Entering the Garden from the entrance of L. Amalia, the natural environment is enriched with the works of the exhibition Seeing The Invisible. Seeing the Invisible requires its free application (https://seeingtheinvisble.art/app/) on the visitor's mobile phone (with a minimum of 4GB memory) or iPad, tablet. After connecting to wifi, the proposed route appears on the app's map and the works hidden scattered throughout the Garden are revealed.
The experiential and one-of-a-kind exhibition is presented in the National Garden of Athens and at the same time in ten botanical gardens around the world. For its Athenian edition, the Greek department of Outset (founded in 2012 by Elina Kountouri) collaborated with the municipality of Athens. The eponymous exhibition began as an initiative of the Jerusalem Botanical Gardens and in its first phase, in 2021, was presented simultaneously in twelve gardens around the world, in collaboration with the contemporary art organization Outset Contemporary Art Fund (founded in 2003 based in London) and the support of the Jerusalem Foundation.
"The theme of the exhibition is a reference to climate change and the loss of biodiversity. It adopts models of sustainable practices from outside and places these digital experiences inside the gardens, highlighting the importance of the flora and fauna of the area and keeping the carbon footprint to a minimum" emphasizes Artemis Stamatiadis, director of Outset Greece.
The National Garden of Athens hosts thirteen augmented reality works by renowned international artists as well as a commission from Outset Greece to a Greek artist, Loukia Alavanou, with the result that the National Garden is the only participating Garden with 14 works.
Loukia Alavanou's project "Nea Zoi" was co-created with Roma children from Nea Zoi Aspropyrgos, who transformed with their paintings a dystopian original landscape into a green flower-strewn place, as they would ideally like their neighborhood.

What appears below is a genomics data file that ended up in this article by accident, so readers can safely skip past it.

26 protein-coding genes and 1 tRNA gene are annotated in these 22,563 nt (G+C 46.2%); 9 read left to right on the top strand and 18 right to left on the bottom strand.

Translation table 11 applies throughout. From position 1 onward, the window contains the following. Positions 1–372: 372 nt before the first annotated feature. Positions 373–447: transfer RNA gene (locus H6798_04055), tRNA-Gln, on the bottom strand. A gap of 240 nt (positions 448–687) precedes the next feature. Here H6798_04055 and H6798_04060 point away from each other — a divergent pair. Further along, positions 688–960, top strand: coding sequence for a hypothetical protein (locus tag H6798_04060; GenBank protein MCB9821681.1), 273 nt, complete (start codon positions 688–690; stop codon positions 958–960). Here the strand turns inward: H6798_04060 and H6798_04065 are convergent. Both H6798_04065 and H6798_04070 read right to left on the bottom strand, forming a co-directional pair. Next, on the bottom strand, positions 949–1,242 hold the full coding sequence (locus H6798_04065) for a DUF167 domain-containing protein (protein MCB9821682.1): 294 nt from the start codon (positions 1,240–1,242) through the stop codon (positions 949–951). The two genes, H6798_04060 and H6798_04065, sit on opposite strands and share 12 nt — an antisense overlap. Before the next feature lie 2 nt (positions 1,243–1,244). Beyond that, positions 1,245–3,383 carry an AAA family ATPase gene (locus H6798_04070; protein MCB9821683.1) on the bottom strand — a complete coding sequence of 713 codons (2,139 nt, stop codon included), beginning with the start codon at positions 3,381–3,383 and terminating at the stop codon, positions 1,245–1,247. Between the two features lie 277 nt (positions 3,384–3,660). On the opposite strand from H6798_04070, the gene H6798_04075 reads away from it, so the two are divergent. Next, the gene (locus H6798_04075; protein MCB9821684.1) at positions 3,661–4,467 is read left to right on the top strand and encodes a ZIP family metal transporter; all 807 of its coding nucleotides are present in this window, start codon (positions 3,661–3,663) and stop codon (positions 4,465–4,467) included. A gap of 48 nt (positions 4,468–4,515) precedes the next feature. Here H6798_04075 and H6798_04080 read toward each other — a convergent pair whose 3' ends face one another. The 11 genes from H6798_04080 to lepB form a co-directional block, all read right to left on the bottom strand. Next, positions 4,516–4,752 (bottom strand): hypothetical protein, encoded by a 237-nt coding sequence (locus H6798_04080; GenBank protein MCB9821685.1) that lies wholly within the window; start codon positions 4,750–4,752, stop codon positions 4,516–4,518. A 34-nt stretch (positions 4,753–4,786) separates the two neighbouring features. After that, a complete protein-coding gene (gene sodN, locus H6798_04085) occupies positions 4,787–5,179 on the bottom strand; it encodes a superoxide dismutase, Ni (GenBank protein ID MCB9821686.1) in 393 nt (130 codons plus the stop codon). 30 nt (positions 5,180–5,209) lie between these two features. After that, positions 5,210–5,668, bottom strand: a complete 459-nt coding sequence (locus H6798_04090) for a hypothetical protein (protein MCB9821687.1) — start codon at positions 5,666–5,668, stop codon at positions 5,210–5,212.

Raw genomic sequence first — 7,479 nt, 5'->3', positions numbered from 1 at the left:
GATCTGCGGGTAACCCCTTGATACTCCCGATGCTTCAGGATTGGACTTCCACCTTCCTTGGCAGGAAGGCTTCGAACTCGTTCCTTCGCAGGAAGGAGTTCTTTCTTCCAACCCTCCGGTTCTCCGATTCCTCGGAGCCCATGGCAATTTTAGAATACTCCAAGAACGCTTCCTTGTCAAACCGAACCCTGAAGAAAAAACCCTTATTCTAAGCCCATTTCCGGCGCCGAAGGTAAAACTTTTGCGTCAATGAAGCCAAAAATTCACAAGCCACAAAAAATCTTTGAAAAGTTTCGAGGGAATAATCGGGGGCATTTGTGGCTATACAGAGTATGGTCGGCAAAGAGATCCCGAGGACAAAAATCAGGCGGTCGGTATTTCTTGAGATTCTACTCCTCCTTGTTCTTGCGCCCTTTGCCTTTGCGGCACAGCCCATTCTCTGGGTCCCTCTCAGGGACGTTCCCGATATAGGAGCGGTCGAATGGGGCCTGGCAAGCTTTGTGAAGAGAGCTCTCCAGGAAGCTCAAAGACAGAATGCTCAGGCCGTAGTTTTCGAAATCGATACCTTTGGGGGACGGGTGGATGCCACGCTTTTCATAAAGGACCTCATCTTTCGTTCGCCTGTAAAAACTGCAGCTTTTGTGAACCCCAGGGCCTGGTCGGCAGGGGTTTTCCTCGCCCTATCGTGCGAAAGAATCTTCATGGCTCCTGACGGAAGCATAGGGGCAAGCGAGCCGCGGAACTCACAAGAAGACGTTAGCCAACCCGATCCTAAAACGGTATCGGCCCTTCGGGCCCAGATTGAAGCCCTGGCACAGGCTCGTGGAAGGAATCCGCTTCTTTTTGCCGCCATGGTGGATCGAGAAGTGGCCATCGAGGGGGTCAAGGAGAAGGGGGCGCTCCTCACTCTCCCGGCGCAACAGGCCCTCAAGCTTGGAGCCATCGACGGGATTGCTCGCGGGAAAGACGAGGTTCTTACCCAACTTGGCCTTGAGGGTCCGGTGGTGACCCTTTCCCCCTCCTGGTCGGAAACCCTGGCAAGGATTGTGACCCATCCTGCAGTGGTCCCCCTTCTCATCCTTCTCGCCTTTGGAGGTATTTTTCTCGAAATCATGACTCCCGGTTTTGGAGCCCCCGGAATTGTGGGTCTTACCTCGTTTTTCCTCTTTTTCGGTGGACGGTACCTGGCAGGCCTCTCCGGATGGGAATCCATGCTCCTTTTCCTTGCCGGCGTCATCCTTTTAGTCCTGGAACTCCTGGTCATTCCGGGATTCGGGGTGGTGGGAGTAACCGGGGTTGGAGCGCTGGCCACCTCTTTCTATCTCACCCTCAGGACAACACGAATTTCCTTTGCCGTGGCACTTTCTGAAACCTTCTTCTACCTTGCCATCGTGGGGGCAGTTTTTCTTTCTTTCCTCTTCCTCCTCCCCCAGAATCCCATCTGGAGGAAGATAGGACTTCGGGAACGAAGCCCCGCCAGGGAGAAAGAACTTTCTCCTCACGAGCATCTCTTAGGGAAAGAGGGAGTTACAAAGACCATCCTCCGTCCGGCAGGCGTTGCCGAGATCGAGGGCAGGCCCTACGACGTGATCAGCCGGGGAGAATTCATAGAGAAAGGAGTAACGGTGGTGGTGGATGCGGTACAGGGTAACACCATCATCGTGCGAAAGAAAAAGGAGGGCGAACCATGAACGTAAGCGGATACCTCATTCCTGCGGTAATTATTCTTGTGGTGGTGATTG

Unseen works scattered throughout the National Garden await visitors. Between them is a huge circle that forms zero, a symbol of peace, solidarity and coexistence, according to Persian scholar theory. The project was originally designed for the United Arab Emirates, home of participating artist Mohamed Kazem, who invites the viewer to traverse the circle that embodies universal values, as if starting from equal ground.
As the day progresses, the light, shadows and reflections above the digital structure change, further enhancing the connection between work and natural environment. The same applies to the cave-temple of artist Timur Si-Qin - originally from China and based in Berlin. Through a portal the viewer passes through rooms with designed walls and constellations on the ceiling. The project proposes a new secular faith in the face of climate change, global pandemics and the collapse of biodiversity.
The impressive colorful tapestry of soft drink caps, a combination of aesthetics and commentary on post-colonial history, racial discrimination, consumerism, is the work of sculptor El Anatsui, which he constructed together with the Ghanaian community. Refik Anadol's surrealist work from Turkey combines creation with artificial intelligence and other interesting works are revealed in the Seeing The Invisible exhibition, which runs until September 2023.
More information at www.seeingtheinvisible.art